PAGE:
--All smiles on the run course. Oh, right! I LOVE running!

On the 2nd lap, I let myself go a little. It was harder to carry on long-winded conversations now. Damn! We all know how much I hate to talk. Now, others were cheering me on, and I barely heard them. I was focused...in the zone. I downed another cup of water and pressed onward, preparing for the 1 short, steep hill. I pumped my arms and maintained my cadence up the hill, allowing my breathing to increase sharply. "You can recover at the top. At the top," I kept telling myself. Plus, I knew it was the last hill; after that, it was all flat or downhill.

I reached the final turn-around and headed back for the final 1.25 miles. A refreshing breeze hit me, and I picked up the pace. I just felt good. A girl passed me, the number "33" blatant on her calf. "Oh no you didn't!" I thought. I wanted to beat her. Bad. I picked up the pace but she was going at a good clip. I made a quick assessment; she seemed a very worthy competitor; I wasn't sure I had it in me to catch her. I resolved to keep her in my sights, which was proving hard enough to do. Just when I thought I was going to have to let her go, I began passing other girls in my age group that I hadn't been able to muster enough steam to get ahead of before. Okay. Just a little longer. 1 more mile, 1 more mile, I told myself. Even if I couldn't pass Miss 33, I could use her to get a better time for myself. That was motivation enough. At the final turn towards the chute, the final 1/4 mile, I decided to lay it all on the line. Was it me, or was she fading? Couldn't be. Must be my imagination. It was time. Now or never. I began my sprint, blasting past her, bracing myself for her final kick. It never came. She never even rallied with me. I was disappointed. Nonetheless, I was also ecstatic; I had passed the fearsome, Miss 33! I crossed the finish line in a full sprint, fully satisfied, fully ecstatic. It had been a glorious race.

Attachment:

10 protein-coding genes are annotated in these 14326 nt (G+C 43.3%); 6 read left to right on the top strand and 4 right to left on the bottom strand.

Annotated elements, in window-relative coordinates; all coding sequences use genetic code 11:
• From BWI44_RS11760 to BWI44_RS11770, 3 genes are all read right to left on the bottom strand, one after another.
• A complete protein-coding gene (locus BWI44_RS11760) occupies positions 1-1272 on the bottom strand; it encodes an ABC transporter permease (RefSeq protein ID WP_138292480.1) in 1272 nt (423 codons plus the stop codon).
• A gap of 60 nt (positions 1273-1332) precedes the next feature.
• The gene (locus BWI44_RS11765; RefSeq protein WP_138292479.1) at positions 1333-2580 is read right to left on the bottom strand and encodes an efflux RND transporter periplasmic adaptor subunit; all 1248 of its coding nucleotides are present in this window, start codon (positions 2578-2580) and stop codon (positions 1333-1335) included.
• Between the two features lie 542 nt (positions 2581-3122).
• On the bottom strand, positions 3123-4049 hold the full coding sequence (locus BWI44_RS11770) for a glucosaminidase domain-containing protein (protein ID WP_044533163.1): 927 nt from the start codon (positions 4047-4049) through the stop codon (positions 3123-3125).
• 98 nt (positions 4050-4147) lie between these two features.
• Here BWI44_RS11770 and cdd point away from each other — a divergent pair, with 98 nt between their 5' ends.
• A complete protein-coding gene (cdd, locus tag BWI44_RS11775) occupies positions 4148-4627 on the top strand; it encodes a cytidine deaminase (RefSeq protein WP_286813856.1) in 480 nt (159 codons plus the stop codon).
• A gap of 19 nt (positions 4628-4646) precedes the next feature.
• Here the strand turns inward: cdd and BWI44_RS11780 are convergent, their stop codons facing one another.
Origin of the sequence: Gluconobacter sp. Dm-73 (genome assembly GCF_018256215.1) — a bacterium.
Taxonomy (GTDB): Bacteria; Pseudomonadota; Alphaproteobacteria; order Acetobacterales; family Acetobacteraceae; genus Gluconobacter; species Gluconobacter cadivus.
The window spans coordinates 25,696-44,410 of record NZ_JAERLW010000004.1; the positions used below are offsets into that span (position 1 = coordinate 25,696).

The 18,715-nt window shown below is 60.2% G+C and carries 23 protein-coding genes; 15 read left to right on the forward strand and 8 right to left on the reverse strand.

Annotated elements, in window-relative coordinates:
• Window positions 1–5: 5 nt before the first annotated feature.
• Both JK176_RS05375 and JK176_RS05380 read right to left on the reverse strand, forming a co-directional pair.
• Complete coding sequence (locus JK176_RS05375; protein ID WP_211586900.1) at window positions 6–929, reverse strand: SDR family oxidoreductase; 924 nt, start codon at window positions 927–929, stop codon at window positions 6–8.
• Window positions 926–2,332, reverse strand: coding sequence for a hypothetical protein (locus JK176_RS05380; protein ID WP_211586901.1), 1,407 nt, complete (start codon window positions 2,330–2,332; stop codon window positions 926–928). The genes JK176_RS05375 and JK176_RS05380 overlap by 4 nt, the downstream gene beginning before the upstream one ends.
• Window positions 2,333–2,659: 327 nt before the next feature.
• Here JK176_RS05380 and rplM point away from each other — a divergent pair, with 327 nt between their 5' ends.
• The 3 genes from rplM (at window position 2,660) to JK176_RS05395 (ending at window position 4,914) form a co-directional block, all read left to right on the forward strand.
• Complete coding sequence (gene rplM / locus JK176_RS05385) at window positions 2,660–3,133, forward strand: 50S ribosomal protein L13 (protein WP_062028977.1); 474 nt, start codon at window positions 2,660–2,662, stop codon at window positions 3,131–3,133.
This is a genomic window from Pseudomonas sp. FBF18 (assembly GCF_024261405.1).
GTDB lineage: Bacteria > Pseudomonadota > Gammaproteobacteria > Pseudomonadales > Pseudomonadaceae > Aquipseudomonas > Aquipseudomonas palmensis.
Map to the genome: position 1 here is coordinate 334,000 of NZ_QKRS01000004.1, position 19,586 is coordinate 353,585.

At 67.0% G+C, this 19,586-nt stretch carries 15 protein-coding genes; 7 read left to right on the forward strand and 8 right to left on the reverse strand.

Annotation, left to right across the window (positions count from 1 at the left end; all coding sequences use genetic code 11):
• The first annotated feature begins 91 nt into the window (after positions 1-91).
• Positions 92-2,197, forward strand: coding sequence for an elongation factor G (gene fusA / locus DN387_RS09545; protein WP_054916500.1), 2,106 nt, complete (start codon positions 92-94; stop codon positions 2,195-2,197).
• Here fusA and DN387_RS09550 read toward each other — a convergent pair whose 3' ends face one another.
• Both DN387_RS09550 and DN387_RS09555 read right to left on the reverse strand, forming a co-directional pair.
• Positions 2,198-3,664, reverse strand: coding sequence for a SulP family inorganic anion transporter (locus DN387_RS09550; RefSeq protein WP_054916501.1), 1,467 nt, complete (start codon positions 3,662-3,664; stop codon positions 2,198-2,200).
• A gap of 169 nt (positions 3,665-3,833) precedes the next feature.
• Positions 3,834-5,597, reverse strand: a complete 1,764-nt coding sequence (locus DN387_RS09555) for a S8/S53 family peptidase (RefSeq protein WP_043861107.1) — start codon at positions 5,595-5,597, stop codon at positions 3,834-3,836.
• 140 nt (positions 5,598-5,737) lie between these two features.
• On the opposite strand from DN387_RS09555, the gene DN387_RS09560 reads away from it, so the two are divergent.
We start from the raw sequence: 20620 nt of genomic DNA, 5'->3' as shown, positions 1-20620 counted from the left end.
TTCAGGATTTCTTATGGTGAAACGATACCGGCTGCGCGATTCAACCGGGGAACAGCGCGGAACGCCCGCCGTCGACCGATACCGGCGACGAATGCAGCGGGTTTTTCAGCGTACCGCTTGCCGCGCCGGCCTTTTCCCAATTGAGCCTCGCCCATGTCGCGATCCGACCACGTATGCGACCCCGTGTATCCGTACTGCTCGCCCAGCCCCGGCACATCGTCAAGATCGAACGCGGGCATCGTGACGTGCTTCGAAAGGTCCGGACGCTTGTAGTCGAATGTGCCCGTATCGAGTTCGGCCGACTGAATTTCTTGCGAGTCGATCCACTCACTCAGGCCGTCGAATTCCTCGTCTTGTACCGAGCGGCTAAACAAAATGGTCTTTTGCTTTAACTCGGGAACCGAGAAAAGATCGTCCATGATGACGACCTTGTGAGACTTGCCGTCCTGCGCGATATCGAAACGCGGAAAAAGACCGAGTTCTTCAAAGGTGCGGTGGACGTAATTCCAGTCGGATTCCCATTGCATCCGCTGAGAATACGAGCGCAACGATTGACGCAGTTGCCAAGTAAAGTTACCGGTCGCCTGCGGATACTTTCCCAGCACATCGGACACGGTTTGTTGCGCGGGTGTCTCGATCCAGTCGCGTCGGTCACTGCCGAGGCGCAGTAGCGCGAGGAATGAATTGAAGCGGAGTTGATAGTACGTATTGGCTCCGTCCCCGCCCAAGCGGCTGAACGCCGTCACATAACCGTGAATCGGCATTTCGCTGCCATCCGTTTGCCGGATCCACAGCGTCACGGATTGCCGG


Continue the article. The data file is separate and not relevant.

Summary:
Camp Pendleton International had been wonderful the previous 2 years, and I wasn't to be disappointed for year #3. In addition, I was later to discover I had run the 10k in :48 minutes (about 7:48 min/miles), which is my fastest 10k EVER (even when compared to a straight 10k without a swim and bike beforehand). My long-standing goal had been to run a :50 min 10K, which always had seemed to escape me, and I had finally surpassed it! Compared to last year, I shaved 20 minutes off my overall time. In addition, I raced at an intensity that was enjoyable. It didn't feel like I was trying harder. I was also calm and relaxed and just having fun, which I've learned is where my best performances come from. All I can say is I am more than grateful for the little push I needed to get my ass out the door.

Previous CP International Race Reports:
2007
2006

Thanks, Brent and Russ for the awesome pics!







13 comments:

Wes said...

Yay! Nicely done Rachel! It is no surprise that you are much improved over the last couple of years. Taking the pressure off of yourself helps. This I know!! Congrats! Big time!!

Alinda said...

Great job Rachel!
I've been reading your blog for a couple of months now and you've totally inspired me to at least try a triathlon someday. So thank you for getting my butt to start exercising and keep up the good work.
Alinda

CVSURF said...

Congratulations on your PR. Sounds like you had a blast.

beth said...

really awesome job! sounds like a fun race....and nicwe to have some good supporters and friends out there :)

iamspidermonkey said...

Beautiful race entry! Keep it up!

Marcy said...

AWESOME JOB CHICA!! Good God you're getting so speedy!! I am LMAO at the convo on the run. You ARE crazy ;-)

Sara said...

Congrats for getting out of bed, for PRing all 3 and the event and for killing your 50min 10k goal!!

Again a great and inspirational read!!

Leah said...

Sounds like a great race! And fun! Congrats on the PR.

Colleen said...

It sounds like just having fun paid off in so many ways! Great job on the swim, a PR in all three, chasing people on the bike and run - sounds like a lot of fun!

Shawn said...

#33 Has nothing on you!!!! Great job! Chasing people makes racing so much fun!

IronMatron said...

Awesome race report! Congrats on a super race. A couple days rest--always does the trick.

Sherry said...

As usual, awesome post-race report... I'm just so sorry it's taken me so long to catch up on all of my blog reading. So... belated congratulations! :o)

I had to LOL when reading the part about making conversations with others during the run. During my last tri, I tried to strike up small-talk with just about everyone that I either passed or who passed me. Few answered back, many smiled, but I think most thought, "why are you TALKING while I'm RACING???" Since I was so disappointed with my run time during this race, I told my husband that perhaps I ought to take their advice next time around and clam up a bit! LOL!

Congrats again!!!!